Donald Burleson's "Ziggles" reminded me of Ramsey Campbell in its step-by-step elevation of the banal to the absurdly horrific. A schoolteacher and her children are pursued in the oddest way by the titular character, which is, believe it or not, a stick figure. I know, right? But it works. ¯\_(ツ)_/¯

Barry N. Malzberg (again?!) provides "Dumbarton Oaks," an ostensibly irreverent fable casting the doings of devils as analogous to the drudgery of earthly business management. I dunno, with its archness ("It is best to retain the appearance of humility, even in the intimation of its opposite"), it reads like something Ray Russell could've dashed off back in '65 during his days as a Playboy editor, and probably after a three-martini lunch.

M. John Harrison (above, and another author known more for SF) "GIFCO" is a real mind-fuck, literate and allusive, about... child death/abduction? Grief? Marriage woes? Harrison is a heavyweight of a writer, no falsity, no dull edges, but just what he's getting at eludes the reader. That is the intent, it has to be: that feeling of unsettled, free-floating anxiety and doubt, that there are things going on around us that flit from comprehension. The tiniest detail can have the largest import. A husband and wife lose their daughter; a cop uses their upstairs room to spy on an abandoned house spray-painted with the word "GIFCO"; then suddenly GIFCO is part of the proceedings as a shadowy agent as the man and the cop search for a missing teenager (I had been warned: "Be certain to say that first. 'GIFCO sent me.'") . I really had no idea what the fuck was going on here; I googled the tale and while other readers dig it, nobody can apprehend its final meaning. I suppose there isn't a point, and that's the point. How meta.

1996 German paperback

A violent shoot 'em up of biblical proportions, Robert Devereaux's "Bucky Goes to Church" affects that down-home vulgarity of a redneck spinning tales at the cracker barrel, disarming you with philosophical asides and then an apocalyptic climax. Definite Joe Lansdale territory. Devereaux went on to write at least one notorious over-the-top splatterpunk novel (1994's Deadweight, also from Abyss). At times bizarrely silly and ridiculous, so much so I wanted to dismiss the story utterly, at other moments Devereaux shows a deft hand with his monstrous conceit: "You sending me to hell?" he asked. She laughed. "Looks to Me you found your own way there." Her eyes surveyed the carnage... This has got to be one of the founding stories of bizarro horror.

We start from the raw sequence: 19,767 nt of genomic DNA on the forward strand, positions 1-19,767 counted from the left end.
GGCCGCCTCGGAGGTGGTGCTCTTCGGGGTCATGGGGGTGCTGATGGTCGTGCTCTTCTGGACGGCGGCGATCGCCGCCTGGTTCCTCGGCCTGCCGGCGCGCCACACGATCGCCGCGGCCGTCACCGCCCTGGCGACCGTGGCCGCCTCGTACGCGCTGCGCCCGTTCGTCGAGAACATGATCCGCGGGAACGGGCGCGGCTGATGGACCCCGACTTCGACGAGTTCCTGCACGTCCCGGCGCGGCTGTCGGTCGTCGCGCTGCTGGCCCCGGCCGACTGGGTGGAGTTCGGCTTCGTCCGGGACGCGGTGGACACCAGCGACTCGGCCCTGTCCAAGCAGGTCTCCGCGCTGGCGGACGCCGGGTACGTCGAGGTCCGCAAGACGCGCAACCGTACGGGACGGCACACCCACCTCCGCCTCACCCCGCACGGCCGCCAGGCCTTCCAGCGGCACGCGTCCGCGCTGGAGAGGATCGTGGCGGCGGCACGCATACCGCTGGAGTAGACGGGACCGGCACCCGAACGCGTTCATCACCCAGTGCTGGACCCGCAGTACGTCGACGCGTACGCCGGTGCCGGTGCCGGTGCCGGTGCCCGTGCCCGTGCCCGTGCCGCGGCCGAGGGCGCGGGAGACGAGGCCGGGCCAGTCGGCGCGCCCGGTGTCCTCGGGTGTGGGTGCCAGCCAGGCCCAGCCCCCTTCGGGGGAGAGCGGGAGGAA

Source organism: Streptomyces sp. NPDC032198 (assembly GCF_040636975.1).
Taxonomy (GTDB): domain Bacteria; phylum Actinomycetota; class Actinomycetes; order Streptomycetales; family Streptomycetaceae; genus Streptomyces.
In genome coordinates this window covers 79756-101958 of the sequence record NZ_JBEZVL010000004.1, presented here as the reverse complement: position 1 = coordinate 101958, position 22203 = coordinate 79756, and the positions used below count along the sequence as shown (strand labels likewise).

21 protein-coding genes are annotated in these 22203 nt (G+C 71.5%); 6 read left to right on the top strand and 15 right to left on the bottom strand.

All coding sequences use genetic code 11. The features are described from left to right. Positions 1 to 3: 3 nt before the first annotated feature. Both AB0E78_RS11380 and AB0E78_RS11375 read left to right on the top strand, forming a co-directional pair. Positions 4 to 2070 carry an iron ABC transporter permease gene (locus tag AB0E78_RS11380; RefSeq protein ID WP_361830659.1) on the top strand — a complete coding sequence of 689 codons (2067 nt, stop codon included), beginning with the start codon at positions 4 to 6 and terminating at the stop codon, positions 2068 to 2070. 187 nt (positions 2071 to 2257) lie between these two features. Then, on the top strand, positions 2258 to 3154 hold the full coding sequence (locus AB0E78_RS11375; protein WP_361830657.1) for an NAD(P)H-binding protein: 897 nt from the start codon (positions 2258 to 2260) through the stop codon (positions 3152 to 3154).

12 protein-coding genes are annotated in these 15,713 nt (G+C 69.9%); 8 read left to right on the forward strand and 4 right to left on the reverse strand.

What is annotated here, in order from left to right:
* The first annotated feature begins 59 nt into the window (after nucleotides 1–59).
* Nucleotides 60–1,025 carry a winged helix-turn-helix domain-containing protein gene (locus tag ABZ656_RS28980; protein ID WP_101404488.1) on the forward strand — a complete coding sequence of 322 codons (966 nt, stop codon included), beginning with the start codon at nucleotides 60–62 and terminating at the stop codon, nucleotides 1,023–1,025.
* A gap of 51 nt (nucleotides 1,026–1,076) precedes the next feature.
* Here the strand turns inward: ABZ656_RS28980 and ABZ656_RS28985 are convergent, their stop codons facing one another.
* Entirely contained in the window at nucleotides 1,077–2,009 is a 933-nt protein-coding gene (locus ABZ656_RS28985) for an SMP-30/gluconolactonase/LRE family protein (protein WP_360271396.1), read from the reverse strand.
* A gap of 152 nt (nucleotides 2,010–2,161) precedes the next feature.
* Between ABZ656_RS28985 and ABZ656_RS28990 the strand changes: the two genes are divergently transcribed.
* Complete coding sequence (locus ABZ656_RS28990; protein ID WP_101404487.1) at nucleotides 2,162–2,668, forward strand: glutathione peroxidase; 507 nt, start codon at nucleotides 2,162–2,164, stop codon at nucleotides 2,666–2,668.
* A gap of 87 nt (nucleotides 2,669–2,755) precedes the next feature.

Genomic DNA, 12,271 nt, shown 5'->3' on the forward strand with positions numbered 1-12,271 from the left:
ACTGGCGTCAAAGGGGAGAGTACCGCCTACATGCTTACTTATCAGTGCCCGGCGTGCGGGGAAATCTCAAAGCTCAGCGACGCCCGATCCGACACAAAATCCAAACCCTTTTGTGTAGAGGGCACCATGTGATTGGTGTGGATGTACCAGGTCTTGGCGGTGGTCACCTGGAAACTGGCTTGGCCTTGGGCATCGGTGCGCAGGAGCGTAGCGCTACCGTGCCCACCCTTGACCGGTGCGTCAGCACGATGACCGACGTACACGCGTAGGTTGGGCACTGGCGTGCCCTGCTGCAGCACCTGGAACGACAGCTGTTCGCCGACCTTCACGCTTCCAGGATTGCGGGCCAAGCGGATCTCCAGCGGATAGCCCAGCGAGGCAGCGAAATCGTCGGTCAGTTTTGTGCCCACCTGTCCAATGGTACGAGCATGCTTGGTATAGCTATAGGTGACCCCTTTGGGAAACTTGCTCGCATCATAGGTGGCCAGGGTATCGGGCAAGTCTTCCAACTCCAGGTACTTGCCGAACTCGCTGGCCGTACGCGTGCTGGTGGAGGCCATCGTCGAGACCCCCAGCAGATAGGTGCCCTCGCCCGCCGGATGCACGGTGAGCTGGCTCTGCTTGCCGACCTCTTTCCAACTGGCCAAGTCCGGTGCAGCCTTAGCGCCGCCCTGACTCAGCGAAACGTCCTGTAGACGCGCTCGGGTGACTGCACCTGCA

My issue with MetaHorror is that I wish there'd been a Poppy Z. Brite, an Elizabeth Massie, a David B. Silva, a T.E.D. Klein, a Kathe Koja—I guess I'm naming writers that appeared in the Borderlands series, aren't I? MetaHorror is very good in places but quite weak in others, and stories by the writers I named would have been a better fit. While not essential, MetaHorror is, as Etchison notes in his intro, "wonderfully varied in both content and style." I think there will be something here for adventurous readers seeking something beyond.

1992 hardcover title page

Friday, April 8, 2016

MetaHorror, ed. by Dennis Etchison (1992): Beyond Man's Fears